Tag Archives: Port Scanning

Converting Nmap xml scan reports to json

Unfortunately, Nmap can not save the results in json. All available output options:

-oN <filespec> (normal output)
-oX <filespec> (XML output)
-oS <filespec> (ScRipT KIdd|3 oUTpuT)
-oG <filespec> (grepable output)
-oA <basename> (Output to all formats)

And processing xml results may not be easy an easy task. Just look how I analyze the contents of the Nessus report in “Parsing Nessus v2 XML reports with python“. Not the most readable code, right? And what alternatives do we have?

Nmap json scan report

Formal XML to json conversion is impossible. Formats are very different. However, there are python modules, for example xmltodict, that can reliably convert XML into Python structures of dictionaries, lists and strings. However, they have to change some names of parameters to avoid collisions. In my opinion this is not a big price for convenience.

So, let’s see how this will work for Nmap command:

nmap -sV -oX nmap_output.xml avleonov.com 1>/dev/null 2>/dev/null

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Non-reliable Nessus scan results

Do you perform massive unauthenticated vulnerability scans with Nessus? It might be a bad idea. It seems that Nessus is not reliable enough to assess hundreds and thousands of hosts in one scan and can lose some valuable information.

Non-reliable Nessus scan results

The thing is that sometimes Nessus does not detect open ports and services correctly. And without successful service detection it will not launch other vulnerability detection plugins (see Nessus Scan stages in my post about Tenable University ). Scan results for the host will be empty, however in reality it may have some critical vulnerabilities, that you simply will not see!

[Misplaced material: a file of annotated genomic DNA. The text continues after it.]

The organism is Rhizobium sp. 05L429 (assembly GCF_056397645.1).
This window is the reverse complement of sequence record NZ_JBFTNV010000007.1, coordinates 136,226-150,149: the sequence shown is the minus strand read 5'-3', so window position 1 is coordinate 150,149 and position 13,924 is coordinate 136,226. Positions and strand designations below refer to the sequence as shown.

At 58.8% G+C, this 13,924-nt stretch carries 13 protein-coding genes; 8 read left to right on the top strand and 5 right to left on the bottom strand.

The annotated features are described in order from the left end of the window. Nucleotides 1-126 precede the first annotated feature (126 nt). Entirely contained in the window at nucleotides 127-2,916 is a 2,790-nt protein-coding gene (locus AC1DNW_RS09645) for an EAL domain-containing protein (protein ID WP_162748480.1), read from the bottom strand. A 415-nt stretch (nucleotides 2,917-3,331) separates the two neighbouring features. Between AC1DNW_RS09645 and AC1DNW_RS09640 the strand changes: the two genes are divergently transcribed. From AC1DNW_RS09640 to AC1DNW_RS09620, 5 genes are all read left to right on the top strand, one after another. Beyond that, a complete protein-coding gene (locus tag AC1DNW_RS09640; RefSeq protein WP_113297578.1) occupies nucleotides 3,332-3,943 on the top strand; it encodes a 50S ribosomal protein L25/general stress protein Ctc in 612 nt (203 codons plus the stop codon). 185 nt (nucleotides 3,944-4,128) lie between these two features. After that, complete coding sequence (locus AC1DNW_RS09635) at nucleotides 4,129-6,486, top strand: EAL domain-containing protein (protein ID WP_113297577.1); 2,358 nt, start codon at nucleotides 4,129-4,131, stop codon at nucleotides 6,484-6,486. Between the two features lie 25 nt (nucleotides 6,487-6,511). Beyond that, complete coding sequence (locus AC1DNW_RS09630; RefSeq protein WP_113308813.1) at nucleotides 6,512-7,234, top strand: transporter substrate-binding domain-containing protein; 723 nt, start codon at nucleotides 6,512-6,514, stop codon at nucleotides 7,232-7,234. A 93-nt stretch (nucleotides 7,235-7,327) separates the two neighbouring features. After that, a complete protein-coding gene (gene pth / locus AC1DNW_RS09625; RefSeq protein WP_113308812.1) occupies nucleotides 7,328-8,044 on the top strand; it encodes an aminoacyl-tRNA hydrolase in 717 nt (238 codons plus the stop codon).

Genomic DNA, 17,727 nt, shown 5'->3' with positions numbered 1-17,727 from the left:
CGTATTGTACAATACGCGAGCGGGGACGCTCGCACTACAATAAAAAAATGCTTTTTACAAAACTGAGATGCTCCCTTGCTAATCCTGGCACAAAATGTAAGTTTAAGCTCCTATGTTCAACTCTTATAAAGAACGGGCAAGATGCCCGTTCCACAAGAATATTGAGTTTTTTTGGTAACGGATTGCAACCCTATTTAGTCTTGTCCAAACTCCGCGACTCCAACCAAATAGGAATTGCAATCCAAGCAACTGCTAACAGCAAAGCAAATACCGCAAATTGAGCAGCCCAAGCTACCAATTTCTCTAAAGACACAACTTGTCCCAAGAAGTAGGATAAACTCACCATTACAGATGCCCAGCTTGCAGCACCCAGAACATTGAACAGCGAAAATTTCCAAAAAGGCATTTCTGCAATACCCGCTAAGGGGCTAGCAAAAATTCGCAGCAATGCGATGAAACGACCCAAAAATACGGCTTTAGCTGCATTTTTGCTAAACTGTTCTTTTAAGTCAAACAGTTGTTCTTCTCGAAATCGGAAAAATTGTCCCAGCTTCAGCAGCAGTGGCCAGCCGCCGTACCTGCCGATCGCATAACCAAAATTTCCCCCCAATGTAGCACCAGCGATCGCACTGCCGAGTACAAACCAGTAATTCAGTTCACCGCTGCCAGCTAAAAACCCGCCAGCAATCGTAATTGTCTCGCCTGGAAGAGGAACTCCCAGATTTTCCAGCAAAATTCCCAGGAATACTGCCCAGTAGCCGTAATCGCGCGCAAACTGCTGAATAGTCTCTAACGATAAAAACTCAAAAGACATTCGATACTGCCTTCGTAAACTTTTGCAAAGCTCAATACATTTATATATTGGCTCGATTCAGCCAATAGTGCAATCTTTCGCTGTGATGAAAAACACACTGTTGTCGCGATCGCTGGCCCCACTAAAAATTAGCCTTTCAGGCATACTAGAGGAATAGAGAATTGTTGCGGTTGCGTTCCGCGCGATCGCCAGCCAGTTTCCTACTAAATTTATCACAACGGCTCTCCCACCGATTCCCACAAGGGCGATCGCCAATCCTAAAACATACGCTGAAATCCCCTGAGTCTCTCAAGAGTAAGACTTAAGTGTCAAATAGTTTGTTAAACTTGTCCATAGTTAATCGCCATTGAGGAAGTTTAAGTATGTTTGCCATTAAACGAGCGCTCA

Upd. When you use Nessus inside your corporate network only, it might not be issue for you. But if you deploy Nessus on some remote hosting to perform regular perimeter scans, emulating attacker’s actions, it’s quite a possibility that you will face such kind of errors. Especially if Nessus and scan targets are placed in different geograpfical locations and it takes many hops for Nessus to reach each target. If you use load balancers in your organisation to increase capacity and reliability of applications, this can also lead to errors.

Anyway, it’s good to know when Nessus was not able to detect services on some hosts and you should not relly on these  scan results. Let’s see how we can figure this out.

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Qualys Option Profiles for Vulnerability Scanning

When I wrote about vulnerability scanning in Nessus, I described there in detail how Nessus scan profile looks like. And when I wrote about VM scanning in Qualys, I did not mentioned scan profiles at all. But it’s also an interesting topic. In Qualys scan profile you can’t specify which vulnerability check will run during the scan, as in Nessus (Upd. Actually yes you can, but in some different manner; I added how to do it in “Scan” section). However, you can also see some options that can affect the way you do the vulnerability scanning with Qualys.

The main option for me – the lists of scanning ports. By default Qualys does not check all the ports and that could negatively affect host detection during unauthenticated scanning.

Creating new scan profile: Vulnerability Management -> Option Profiles -> New

Qualys option profiles


Setting title and owner of the profile. We can use this profile as a default for launching maps and scans or share it with other Qualys users in our organization ( “Make this a globally available option profile”).

qualys new option profile

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